Wake Forest Guard Daivien Williamson Will Be a Different Force Next Season

Last season, the Demon Deacons unsurprisingly struggled as new head coach Steve Forbes began establishing a new culture in the program. However, there is a newfound optimism surrounding Wake Forest in year two of Forbes’ promising tenure. 

Senior guard Daivien Williamson will look to take on a primary role on the court as arguably the Deacs’ most prolific scoring option. He has been used as a combo guard since his days at East Tennessee State, averaging double figures in each of his last two seasons. 

I sat down with Williamson to discuss his game and what we may see differently this upcoming year:

Speed and Quickness

There was no denying that at 6’2”, Williamson was far from the biggest player on the floor. But he utilizes his skill set well given his natural limitations.

“One of things I’ve always been good at is beating guys off the dribble and making plays for my team,” he explained. “In transition my speed and creativity helps me get around defenders and finish around the basket against these biggest defenders.”

Williamson puts his traits on full display here. First, he recognizes a few seconds have already elapsed and the ball will have to be inbounded quickly. He reads the direction of the play and uses his athleticism to force the turnover.

At that point, the game plays into his hands. As a result of his speed and quickness, it turns into a one-on-one play and even a quick guard like Xavier Johnson is unable to contest the lay-up.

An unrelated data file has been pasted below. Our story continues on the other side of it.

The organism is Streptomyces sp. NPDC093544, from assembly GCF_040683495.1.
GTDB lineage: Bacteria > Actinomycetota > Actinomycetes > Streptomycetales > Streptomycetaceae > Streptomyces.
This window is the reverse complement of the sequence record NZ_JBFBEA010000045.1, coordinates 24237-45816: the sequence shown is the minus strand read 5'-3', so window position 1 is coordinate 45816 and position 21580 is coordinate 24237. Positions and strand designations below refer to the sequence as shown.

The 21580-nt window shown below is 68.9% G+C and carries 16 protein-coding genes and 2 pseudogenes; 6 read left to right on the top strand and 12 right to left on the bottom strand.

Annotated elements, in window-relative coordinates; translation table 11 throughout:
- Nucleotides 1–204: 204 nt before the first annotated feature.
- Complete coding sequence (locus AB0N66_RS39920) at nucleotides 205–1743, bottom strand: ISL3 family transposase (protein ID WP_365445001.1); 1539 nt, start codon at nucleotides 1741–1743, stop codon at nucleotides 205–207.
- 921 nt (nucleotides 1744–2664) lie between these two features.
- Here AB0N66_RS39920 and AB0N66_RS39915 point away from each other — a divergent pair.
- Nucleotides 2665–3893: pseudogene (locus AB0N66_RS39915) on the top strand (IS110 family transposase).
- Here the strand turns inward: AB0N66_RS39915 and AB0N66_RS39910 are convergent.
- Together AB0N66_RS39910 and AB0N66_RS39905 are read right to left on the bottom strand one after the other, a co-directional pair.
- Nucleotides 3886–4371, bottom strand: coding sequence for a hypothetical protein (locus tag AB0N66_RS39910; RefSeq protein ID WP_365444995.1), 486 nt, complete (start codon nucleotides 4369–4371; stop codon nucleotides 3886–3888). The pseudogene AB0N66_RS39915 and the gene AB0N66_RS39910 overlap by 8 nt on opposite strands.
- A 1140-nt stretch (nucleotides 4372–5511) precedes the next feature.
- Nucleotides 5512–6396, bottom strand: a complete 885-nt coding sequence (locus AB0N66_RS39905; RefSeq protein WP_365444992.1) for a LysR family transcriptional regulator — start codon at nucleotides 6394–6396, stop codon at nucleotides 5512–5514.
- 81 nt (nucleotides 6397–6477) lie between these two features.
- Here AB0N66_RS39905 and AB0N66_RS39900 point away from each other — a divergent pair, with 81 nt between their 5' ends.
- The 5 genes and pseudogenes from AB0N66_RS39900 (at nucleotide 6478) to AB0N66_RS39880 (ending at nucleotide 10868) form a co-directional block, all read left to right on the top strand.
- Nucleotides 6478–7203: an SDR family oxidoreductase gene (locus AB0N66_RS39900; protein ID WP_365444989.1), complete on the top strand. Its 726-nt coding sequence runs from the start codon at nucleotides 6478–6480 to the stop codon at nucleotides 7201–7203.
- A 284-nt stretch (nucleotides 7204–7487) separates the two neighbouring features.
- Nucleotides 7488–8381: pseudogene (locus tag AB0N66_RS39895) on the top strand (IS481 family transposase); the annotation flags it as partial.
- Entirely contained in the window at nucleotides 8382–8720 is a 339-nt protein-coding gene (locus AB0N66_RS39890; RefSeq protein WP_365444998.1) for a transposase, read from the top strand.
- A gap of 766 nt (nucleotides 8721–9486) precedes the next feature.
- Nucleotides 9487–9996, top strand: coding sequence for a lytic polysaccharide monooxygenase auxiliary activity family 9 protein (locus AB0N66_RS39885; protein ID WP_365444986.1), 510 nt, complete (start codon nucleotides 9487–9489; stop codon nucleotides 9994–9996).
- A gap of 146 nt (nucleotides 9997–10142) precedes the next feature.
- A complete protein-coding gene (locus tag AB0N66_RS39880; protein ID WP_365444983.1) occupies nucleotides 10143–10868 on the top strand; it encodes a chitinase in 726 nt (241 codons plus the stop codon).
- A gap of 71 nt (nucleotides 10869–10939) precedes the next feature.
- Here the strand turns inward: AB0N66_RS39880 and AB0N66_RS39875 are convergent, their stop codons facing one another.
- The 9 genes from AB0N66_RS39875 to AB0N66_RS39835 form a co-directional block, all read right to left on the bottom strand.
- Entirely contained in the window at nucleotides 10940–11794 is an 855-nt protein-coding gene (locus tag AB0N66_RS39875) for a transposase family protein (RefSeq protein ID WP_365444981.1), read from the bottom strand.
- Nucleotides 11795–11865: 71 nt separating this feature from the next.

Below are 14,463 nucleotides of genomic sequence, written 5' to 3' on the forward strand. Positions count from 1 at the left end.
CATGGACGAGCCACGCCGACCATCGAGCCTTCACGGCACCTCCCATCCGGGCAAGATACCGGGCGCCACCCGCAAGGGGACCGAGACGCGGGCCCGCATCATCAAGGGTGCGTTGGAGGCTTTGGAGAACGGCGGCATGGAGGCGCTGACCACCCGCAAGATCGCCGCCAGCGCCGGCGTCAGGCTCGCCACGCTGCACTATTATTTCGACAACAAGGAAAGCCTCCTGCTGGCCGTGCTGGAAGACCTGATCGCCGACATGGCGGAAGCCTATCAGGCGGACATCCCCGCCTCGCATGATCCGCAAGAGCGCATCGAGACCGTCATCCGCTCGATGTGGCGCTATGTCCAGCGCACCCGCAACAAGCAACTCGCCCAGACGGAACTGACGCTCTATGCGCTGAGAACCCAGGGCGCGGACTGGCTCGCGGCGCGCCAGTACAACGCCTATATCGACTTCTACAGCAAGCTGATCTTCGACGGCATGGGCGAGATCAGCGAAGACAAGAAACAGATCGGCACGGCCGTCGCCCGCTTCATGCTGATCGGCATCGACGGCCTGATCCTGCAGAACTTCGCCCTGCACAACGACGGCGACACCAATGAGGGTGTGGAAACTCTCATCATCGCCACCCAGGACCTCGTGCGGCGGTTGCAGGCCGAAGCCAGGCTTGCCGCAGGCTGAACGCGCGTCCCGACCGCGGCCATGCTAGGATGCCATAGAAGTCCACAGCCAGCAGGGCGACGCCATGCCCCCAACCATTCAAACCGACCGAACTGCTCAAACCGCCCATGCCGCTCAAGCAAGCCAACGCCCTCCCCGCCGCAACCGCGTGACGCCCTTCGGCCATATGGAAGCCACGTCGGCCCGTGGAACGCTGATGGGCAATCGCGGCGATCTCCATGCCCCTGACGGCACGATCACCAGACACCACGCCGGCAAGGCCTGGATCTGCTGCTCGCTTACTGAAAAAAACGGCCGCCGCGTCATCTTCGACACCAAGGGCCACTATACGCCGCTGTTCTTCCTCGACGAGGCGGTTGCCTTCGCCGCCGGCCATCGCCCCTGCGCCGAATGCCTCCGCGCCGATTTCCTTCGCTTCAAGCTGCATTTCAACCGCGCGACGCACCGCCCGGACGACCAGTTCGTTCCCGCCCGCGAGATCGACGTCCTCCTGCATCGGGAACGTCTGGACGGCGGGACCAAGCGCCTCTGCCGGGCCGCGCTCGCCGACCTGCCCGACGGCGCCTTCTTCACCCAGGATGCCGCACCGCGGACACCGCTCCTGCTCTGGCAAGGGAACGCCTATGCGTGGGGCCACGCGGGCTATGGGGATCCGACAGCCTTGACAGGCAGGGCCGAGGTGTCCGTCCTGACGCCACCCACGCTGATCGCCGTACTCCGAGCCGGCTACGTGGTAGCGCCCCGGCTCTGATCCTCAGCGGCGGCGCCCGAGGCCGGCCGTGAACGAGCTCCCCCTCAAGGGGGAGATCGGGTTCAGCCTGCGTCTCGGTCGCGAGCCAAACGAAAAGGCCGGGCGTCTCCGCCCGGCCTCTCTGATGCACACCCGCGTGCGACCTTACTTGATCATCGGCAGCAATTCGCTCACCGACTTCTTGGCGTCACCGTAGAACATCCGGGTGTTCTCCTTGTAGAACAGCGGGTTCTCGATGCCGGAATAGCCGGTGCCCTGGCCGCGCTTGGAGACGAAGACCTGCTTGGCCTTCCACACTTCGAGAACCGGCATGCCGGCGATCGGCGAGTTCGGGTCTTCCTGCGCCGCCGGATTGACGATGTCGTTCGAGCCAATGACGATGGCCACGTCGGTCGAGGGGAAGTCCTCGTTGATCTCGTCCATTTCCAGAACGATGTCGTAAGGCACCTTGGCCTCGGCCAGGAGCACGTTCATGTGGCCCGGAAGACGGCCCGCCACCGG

Shooting the Rock

As a pure shooter, Williamson is working to improve his 38% career three-point mark to above that 40% plateau. But his shot creation ability is certainly evident. Williamson was assisted on just 34.4% of his field goals last season, which is the below the 20th percentile of the ACC. 

His shooting splits also indicate that he was usually making good decisions with the ball.

Share FG% eFG%
At The Rim 38.4 55.1 55.1
Mid-Range 17.7 47.2 47.2
Three Point 43.8 37.1 55.7


As is common with basketball players at all levels, mid-range shots are the most inefficient of these three categories. Williamson recognizes this and favors shots from behind the arc or in the paint, thus producing at a higher rate. 

A Perfect Schematic Fit

Williamson followed Forbes from East Tennessee State to Wake due to how well he molds into his system. Forbes runs a free, fast-moving offensive attack that resembles a five-out. 

“He trusts his players enough to make the right plays,” Williamson said. “Having your head coach have that much confidence in his team, I think that allows you to flourish on that side of the ball.”

A New Dimension

Williamson has drawn contact at a relatively high rate throughout his career but finishing plays is another aspect he hopes to improve upon. 

It is clear that he plays with a fearless mentality but the ability to turn those scenarios into three point plays will bring his game to the next level.

And Williamson has worked towards that exact goal this off-season. Since last season I’ve put on about 20 pounds, and it’s really helped my game,” he said. “I will continue to get stronger as the season arrives.”

As a more well-rounded offensive player as a shooter, finisher, and playmaker, Williamson will be a frustrating player to defend in the ACC.